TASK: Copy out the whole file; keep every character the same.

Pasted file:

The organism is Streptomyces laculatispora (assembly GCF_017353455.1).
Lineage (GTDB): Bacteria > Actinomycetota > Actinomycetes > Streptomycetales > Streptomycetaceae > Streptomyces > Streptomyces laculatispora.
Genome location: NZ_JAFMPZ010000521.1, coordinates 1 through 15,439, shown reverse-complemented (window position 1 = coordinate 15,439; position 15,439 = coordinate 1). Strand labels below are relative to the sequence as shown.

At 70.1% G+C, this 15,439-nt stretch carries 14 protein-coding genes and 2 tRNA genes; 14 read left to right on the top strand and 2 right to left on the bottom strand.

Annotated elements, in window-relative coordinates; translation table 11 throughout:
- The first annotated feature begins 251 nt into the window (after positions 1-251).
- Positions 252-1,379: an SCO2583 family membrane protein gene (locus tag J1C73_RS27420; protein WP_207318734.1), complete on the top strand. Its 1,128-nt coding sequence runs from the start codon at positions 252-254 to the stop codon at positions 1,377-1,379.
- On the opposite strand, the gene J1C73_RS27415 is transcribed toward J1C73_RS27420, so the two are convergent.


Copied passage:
The organism is Streptomyces laculatispora (assembly GCF_017353455.1).
Lineage (GTDB): Bacteria > Actinomycetota > Actinomycetes > Streptomycetales > Streptomycetaceae > Streptomyces > Streptomyces laculatispora.
Genome location: NZ_JAFMPZ010000521.1, coordinates 1 through 15,439, shown reverse-complemented (window position 1 = coordinate 15,439; position 15,439 = coordinate 1). Strand labels below are relative to the sequence as shown.

At 70.1% G+C, this 15,439-nt stretch carries 14 protein-coding genes and 2 tRNA genes; 14 read left to right on the top strand and 2 right to left on the bottom strand.

Annotated elements, in window-relative coordinates; translation table 11 throughout:
- The first annotated feature begins 251 nt into the window (after positions 1-251).
- Positions 252-1,379: an SCO2583 family membrane protein gene (locus tag J1C73_RS27420; protein WP_207318734.1), complete on the top strand. Its 1,128-nt coding sequence runs from the start codon at positions 252-254 to the stop codon at positions 1,377-1,379.
- On the opposite strand, the gene J1C73_RS27415 is transcribed toward J1C73_RS27420, so the two are convergent.